Case Report
Copyright ©The Author(s) 2022. Published by Baishideng Publishing Group Inc. All rights reserved.
World J Clin Cases. Sep 26, 2022; 10(27): 9873-9878
Published online Sep 26, 2022. doi: 10.12998/wjcc.v10.i27.9873
Resolution of herpes zoster-induced small bowel pseudo-obstruction by epidural nerve block: A case report
You-Cai Lin, Xiao-Guang Cui, Li-Zhu Wu, Dong-Qing Zhou, Qi Zhou
You-Cai Lin, Xiao-Guang Cui, Li-Zhu Wu, Dong-Qing Zhou, Qi Zhou, Department of Anesthesiology, The First Affiliated Hospital of Hainan Medical University, Haikou 570102, Hainan Province, China
Author contributions: Lin YC and Cui XG conceived the idea to publish the case and provided images of certain diagnostic evaluations; Wu LZ contributed to the data collection and manuscript preparation; Zhou DQ analyzed the data; Lin YC contributed to the literature review; Zhou Q contributed to the conceptualization and supervision; All authors have read and approved the final manuscript.
Informed consent statement: All study participants or their legal guardian provided informed written consent about personal and medical data collection prior to study enrolment.
Conflict-of-interest statement: All the authors report no relevant conflicts of interest for this article.
CARE Checklist (2016) statement: The authors have read the CARE Checklist (2016), and the manuscript was prepared and revised according to the CARE Checklist (2016).
Open-Access: This article is an open-access article that was selected by an in-house editor and fully peer-reviewed by external reviewers. It is distributed in accordance with the Creative Commons Attribution NonCommercial (CC BY-NC 4.0) license, which permits others to distribute, remix, adapt, build upon this work non-commercially, and license their derivative works on different terms, provided the original work is properly cited and the use is non-commercial. See:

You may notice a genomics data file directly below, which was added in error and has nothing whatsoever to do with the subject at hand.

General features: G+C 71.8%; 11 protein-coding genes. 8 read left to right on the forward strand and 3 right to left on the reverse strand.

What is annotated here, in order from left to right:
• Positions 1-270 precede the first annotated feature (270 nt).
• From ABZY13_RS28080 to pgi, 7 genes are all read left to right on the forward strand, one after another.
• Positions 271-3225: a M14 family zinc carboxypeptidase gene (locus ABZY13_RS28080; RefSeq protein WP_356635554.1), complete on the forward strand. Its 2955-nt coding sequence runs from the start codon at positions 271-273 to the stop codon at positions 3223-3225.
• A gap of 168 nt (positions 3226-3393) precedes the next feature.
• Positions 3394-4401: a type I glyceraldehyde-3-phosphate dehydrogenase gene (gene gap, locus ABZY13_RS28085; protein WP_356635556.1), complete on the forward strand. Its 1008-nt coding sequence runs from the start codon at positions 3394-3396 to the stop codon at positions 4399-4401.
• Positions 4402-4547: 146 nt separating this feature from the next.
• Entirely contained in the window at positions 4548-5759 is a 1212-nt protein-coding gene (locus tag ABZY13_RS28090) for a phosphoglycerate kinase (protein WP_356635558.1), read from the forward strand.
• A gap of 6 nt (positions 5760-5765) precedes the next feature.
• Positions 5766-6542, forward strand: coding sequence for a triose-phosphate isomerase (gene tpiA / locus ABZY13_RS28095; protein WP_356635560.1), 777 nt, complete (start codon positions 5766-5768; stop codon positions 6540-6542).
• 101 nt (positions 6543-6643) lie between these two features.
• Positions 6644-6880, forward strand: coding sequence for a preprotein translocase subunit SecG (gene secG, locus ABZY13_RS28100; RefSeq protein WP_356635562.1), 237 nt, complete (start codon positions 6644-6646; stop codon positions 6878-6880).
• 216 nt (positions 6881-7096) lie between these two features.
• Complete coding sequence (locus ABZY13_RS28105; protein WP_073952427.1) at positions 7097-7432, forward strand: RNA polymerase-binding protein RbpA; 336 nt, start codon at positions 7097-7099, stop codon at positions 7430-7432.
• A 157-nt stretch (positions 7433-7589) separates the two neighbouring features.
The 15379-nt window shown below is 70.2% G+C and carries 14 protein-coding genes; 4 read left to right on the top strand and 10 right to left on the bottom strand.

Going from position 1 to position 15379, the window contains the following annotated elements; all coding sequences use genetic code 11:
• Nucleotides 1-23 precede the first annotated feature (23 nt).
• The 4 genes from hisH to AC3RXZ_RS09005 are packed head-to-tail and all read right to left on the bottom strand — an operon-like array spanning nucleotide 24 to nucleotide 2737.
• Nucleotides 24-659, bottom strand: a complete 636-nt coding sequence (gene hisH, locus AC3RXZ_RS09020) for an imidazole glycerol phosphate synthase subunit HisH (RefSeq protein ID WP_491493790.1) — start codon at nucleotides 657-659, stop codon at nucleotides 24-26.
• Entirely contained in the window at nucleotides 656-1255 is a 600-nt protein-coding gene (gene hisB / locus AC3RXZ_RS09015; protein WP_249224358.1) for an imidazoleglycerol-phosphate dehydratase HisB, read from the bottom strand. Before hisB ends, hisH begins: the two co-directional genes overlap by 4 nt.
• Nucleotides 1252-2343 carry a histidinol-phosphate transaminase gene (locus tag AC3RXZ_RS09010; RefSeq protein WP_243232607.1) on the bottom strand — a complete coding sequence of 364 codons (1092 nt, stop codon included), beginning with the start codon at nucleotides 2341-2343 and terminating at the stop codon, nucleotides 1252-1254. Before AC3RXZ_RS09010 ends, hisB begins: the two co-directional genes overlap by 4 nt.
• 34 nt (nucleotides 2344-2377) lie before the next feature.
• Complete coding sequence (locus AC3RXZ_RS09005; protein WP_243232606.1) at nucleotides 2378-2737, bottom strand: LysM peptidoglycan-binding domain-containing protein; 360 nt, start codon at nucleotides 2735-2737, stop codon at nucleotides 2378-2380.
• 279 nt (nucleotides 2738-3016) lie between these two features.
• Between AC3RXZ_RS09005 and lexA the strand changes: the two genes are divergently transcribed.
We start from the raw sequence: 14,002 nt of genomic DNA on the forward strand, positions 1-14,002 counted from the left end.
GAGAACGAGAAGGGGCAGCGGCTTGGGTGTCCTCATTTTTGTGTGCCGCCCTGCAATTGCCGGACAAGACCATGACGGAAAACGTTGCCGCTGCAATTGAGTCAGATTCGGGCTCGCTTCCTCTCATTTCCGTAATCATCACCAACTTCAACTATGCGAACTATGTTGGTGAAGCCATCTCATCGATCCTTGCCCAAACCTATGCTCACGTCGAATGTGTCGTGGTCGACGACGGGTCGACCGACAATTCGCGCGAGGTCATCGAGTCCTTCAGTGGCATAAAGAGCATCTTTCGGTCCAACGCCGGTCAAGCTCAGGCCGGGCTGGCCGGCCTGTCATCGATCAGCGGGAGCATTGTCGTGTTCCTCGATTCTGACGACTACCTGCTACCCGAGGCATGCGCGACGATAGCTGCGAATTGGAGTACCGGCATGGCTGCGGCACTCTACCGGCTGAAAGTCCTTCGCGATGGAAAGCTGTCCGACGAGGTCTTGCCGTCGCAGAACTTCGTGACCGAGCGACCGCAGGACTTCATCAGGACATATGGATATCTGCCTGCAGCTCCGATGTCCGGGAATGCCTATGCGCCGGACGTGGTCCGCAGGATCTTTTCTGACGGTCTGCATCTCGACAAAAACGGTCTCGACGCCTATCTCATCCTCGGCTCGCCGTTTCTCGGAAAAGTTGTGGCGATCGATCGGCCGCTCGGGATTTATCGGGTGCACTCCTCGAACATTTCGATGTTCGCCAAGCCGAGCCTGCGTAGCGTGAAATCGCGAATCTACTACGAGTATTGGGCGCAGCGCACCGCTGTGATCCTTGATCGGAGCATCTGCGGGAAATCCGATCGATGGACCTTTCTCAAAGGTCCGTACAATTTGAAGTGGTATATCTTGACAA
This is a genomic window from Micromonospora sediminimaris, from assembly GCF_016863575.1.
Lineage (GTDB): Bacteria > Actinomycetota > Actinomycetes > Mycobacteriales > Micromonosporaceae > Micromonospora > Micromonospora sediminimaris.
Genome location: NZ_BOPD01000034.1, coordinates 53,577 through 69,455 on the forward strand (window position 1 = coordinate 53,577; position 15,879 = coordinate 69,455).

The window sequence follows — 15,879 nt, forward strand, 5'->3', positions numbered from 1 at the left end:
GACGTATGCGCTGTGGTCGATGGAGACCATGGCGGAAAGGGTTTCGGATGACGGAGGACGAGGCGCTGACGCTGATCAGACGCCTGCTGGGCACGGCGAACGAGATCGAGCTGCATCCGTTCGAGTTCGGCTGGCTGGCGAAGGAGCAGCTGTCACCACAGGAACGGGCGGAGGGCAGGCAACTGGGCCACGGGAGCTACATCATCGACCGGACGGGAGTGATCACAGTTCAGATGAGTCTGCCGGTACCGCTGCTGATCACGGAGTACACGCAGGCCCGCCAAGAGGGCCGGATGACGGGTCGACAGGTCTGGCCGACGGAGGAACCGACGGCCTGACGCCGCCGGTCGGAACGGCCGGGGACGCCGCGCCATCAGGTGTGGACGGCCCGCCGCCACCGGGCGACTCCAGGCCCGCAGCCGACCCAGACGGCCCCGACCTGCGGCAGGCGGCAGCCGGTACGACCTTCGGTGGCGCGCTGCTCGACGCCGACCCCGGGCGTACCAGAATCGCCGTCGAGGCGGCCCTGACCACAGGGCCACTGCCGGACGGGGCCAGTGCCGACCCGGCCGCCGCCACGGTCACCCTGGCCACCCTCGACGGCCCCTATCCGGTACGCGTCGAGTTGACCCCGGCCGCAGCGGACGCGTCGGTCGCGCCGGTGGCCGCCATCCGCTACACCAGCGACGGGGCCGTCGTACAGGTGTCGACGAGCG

Corresponding author: Qi Zhou, MA, Assistant Professor, Chief Physician, Department of Anesthesiology, The First Affiliated Hospital of Hainan Medical University, No. 31 Longhua Road, Haikou 570102, Hainan Province, China.
Received: May 3, 2022
Peer-review started: May 3, 2022
First decision: June 8, 2022
Revised: June 30, 2022
Accepted: August 15, 2022
Article in press: August 15, 2022
Published online: September 26, 2022

When herpes zoster is complicated with paralytic ileus, this mostly involves acute intestinal pseudo-obstruction of Ogilvie’s syndrome manifesting as obvious dilatation of the cecum and right colon; small intestinal obstruction is rare. Here, we present a patient with a very rare case of small bowel pseudo-obstruction.


A 76-year-old female patient complained of right upper quadrant pain. Two days later, a blistering, right-sided rash of the thoracoabdominal dermatome (T5-T10) emerged in conjunction with small intestinal dilatation and the inability to defecate. Computed tomography of the abdomen confirmed small bowel pseudo-obstruction. Antiviral therapy, gastrointestinal decompression, and enemas proved unproductive. After 4 d of stagnation, an epidural block was performed for pain relief and prompted the passage of gas and stool, resolving the obstructive problem. Three days later, the rash appeared dry and crusted, and the pain diminished. After 5 d, no abnormality was visible by gastroenteroscopy, and the patient was discharged on day 7.


This case shows that herpes zoster may induce small bowel pseudo-obstruction in addition to colonic pseudo-obstruction. Epidural block can not only treat intercostal neuralgia but also resolve small bowel pseudo-obstruction caused by herpes zoster.

Keywords: Herpes zoster virus, Ogilvie’s syndrome, Small bowel pseudo-obstruction, Epidural nerve block, Case report

Core Tip: In addition to pain, herpes zoster may also cause bowel pseudo-obstruction, mainly colonic pseudo-obstruction. We present a rare small bowel pseudo-obstruction caused by herpes zoster. In this case, the small bowel pseudo-obstruction was relieved when an epidural block was used to treat the pain. Here, we explain the effective mechanism of treatment. Given that sympathetic innervation of the small bowel occurs by way of the T9 and T10 branches, an epidural catheter inserted from T9-T10, local anesthetics effectively blocked the sympathetic nerves innervating the small bowel. We suggest to promote small bowel peristalsis, to expand small bowel blood vessels and to improve small bowel function to relieve small bowel pseudo-obstruction.